Dear Student Teacher,
I have never told you this, but about this time last spring I considered quitting teaching.
It had been a rough year. We had lost several students to tragedy and my heart was tired. I was drowning trying to balance being a good teacher, being a good colleague, working on graduate courses, balancing meetings, coaching slam poetry, and all other parts of “real life” outside of my job. I was completely burned out. I just felt like I couldn’t catch my breath and knew I was failing at it all.
I had even applied for several jobs outside of teaching, assuming I needed a change. When the end of May came, I decided that I should probably at least finish my master’s program in education before completely bailing on the career. And as most teachers will relate, the summer healed some of my stress.
But with the start of the new school year, I felt the weight return to my shoulders. I tried not to show it, but I just felt like I was treading water every day. The smallest things were keeping me up at night and I just didn’t think I could handle the stress of it all. I still deeply cared about my students, but I was so preoccupied with the challenges and problems in my job that I just felt like a poser. On the outside, I tried to act confident and energized, but on the inside, I was falling apart.
In late fall, I was told you would be my student teacher from January to May. I was petrified. I thought:
“I am not the best version of myself right now. I don’t even know if I want to keep teaching and now I’m supposed to guide someone into the path that I don’t even think I can continue?!”
I was completely terrified that I would ruin you and I had not even met you yet. I worried about this for months. I talked with colleagues who assured me that it would be a good thing, but even they were unaware of my insecurities and struggles with teaching.
And then the day came… you burst into my classroom with the most excited smile and lights behind your eyes. You had such a passionate aura and a ridiculous amount of energy. You were ready to the light the world on fire with your teaching… I could tell. I remembered when I thought I could light the world on fire.
I thought: I’m going to ruin her. I’m going to kill her spirit. She deserves someone better who knows what they are doing and feels confident about the teacher they are.
As I began integrating you into my classroom, you asked questions. Lots of them. Some that really made me reflect and think about before answering. Even as we delivered my lessons, you jumped right in and didn’t hesitate. You were so confident in the difference you were going to make. I was floored. I remembered feeling that passion.
As you began taking over, I heard you say “I found this cool lesson idea last night, I’m going to try it today…” I remembered how I used to find that cool lesson idea and try it the next day.
As you got to know our students, you pointed out those who were really struggling and you really dedicated yourself to those students instead of letting them barely slide by… I remembered doing that.
I saw your enthusiasm and remembered why I became a teacher in the first place.
Your energy was contagious. I loved working side by side with you in the classroom. I loved bouncing ideas off each other and working in tangent to keep all students on task and engaged. I loved how we kept each other motivated when the caffeine wore off. It was seriously awesome. You became a vital part of our classroom.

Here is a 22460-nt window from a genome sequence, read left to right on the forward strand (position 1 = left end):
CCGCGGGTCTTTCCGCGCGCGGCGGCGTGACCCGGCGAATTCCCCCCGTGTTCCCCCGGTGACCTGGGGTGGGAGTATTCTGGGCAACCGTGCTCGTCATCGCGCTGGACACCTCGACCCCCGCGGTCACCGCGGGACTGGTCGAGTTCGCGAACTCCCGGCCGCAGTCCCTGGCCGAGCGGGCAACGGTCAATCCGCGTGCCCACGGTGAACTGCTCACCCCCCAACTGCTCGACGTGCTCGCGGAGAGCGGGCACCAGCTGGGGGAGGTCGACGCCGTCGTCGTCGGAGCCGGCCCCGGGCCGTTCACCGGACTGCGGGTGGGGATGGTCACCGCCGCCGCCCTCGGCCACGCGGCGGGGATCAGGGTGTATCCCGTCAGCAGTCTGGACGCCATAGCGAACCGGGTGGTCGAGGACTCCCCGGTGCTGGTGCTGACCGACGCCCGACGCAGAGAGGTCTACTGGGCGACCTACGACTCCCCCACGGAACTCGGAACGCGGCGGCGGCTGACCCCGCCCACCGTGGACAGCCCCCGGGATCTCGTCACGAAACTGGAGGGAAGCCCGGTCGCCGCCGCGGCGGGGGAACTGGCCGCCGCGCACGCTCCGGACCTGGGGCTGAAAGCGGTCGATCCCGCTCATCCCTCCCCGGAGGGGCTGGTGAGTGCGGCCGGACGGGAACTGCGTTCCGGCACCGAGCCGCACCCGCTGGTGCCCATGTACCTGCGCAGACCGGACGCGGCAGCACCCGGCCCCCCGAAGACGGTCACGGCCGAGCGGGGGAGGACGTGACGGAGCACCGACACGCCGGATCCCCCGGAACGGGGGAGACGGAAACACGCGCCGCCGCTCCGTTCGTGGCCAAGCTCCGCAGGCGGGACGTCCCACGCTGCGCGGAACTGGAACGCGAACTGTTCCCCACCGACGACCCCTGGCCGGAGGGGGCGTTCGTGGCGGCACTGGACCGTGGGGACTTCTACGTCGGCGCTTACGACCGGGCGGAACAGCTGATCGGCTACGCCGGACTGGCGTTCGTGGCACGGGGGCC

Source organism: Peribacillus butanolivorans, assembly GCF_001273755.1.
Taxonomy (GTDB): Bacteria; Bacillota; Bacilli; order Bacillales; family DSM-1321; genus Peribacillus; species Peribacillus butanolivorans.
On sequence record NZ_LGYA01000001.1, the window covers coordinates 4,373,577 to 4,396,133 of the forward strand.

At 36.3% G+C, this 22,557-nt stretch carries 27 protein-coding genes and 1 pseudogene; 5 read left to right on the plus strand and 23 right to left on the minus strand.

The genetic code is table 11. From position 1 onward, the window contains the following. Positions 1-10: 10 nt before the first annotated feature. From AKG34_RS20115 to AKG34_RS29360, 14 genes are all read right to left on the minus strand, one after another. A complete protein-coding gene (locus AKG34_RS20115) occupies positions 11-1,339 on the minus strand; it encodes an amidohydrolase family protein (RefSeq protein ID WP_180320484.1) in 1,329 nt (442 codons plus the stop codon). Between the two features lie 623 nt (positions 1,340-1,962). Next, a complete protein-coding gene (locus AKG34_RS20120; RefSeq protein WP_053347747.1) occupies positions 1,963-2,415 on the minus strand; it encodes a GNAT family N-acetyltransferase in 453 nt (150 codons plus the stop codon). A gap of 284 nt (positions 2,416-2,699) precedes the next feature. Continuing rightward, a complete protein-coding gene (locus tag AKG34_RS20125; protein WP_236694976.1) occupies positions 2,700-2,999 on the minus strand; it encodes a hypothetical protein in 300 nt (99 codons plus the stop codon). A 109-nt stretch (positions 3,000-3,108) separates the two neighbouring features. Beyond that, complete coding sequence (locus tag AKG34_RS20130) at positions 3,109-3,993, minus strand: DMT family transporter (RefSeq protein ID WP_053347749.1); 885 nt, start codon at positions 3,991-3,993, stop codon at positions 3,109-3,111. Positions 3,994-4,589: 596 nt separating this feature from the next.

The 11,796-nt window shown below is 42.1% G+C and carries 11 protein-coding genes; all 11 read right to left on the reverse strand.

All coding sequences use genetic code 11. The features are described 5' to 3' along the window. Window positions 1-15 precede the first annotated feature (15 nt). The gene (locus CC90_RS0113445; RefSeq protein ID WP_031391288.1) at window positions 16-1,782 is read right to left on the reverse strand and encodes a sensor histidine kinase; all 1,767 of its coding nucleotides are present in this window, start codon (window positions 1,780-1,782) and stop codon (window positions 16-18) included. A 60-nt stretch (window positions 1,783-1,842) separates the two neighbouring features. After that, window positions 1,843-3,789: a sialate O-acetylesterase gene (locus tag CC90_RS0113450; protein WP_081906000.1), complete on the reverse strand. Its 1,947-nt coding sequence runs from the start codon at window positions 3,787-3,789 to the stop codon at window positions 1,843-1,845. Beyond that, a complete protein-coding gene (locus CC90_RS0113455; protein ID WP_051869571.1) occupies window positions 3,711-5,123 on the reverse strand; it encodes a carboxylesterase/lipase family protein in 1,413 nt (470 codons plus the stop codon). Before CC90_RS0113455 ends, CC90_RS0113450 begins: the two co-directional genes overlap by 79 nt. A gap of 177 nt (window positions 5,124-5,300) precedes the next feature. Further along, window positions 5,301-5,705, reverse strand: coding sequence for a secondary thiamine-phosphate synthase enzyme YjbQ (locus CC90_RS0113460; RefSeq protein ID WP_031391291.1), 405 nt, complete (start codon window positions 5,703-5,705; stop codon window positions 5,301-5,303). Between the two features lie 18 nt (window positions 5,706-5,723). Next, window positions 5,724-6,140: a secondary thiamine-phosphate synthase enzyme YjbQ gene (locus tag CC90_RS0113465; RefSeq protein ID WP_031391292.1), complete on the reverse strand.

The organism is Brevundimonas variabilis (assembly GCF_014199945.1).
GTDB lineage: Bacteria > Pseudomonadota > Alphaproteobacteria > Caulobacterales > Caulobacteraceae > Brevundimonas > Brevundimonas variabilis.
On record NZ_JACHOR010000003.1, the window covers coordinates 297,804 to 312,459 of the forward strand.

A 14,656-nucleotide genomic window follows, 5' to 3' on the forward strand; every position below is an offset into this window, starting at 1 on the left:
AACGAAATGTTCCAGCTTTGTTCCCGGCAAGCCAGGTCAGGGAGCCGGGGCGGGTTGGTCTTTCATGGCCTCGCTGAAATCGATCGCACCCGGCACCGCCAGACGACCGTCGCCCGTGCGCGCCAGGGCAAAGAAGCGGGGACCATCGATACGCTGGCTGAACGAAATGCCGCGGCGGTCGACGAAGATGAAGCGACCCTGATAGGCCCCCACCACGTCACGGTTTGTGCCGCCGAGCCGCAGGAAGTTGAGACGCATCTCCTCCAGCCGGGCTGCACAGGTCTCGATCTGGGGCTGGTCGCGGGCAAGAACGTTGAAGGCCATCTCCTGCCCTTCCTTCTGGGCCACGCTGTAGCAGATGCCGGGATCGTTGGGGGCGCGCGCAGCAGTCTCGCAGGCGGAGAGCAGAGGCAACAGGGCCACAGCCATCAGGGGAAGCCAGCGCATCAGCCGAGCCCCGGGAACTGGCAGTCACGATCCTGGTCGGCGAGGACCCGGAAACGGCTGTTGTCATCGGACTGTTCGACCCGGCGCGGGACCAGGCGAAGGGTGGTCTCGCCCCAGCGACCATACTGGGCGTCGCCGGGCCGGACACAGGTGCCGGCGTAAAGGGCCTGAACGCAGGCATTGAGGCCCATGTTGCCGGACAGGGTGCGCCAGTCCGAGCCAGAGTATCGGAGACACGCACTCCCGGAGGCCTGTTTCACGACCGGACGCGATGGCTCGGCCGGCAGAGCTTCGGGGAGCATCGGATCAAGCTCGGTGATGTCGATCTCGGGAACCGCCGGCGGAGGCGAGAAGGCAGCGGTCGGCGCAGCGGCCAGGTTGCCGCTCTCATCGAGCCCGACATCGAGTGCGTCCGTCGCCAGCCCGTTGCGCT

Then you took over. (And for the record, you were amazing…) You were reflective, passionate, engaging, and dedicated. You were helping students overcome challenges, taking risks with your lessons, listening to your students and building relationships in the classroom… your passion and energy were helping students succeed.
But after a few weeks of not being the teacher, I began missing it desperately. I found myself envying the work you were doing with students. I was so excited for the success you were having with even the “tough” ones and realized I missed those challenges.
In the last few weeks, I have done some serious soul searching. In this soul searching, I’ve found myself thinking:
I miss seeing students overcome challenges.
I miss being there for them when they need someone to listen.
I miss finding an awesome new tool and trying it out in the classroom.
I miss using my energy to inspire students to succeed.
I miss students.
I miss teaching.
I want to light the world on fire again.
That short time of not teaching made me realize that I belong in the classroom. It is absolutely where I want to be. And I honestly don’t know if I would have come to that same realization without your help.
Next week you are graduating and leaving to run your own classroom. It will feel weird to look over at your desk and not have you grinning back at me. You don’t know what you have done for me, but I will never be able to repay you. I dread saying goodbye to you and I warn you I’m a bit of a crier in those situations.
However, I feel like I’ve found my teacher voice again. I can’t wait to set the world on fire again and pour the same passion I started with (in my student teaching) back into my classroom.
You know who you are and I can never thank you enough.
Sincerest Thank You,
Read more about having a student teacher:
- Step Aside: The Art of Working with Student Teachers (EdWeek)
- Are You Prepared To Be a Cooperating Teacher (EdWeek)
- What We Can Learn From Student Teachers
Keep the conversation going…
- What have been your student teaching experiences?
- What experiences have you had as a cooperating teacher?
- What fears may occur during the student teaching period for both the student teacher and the cooperating teacher?
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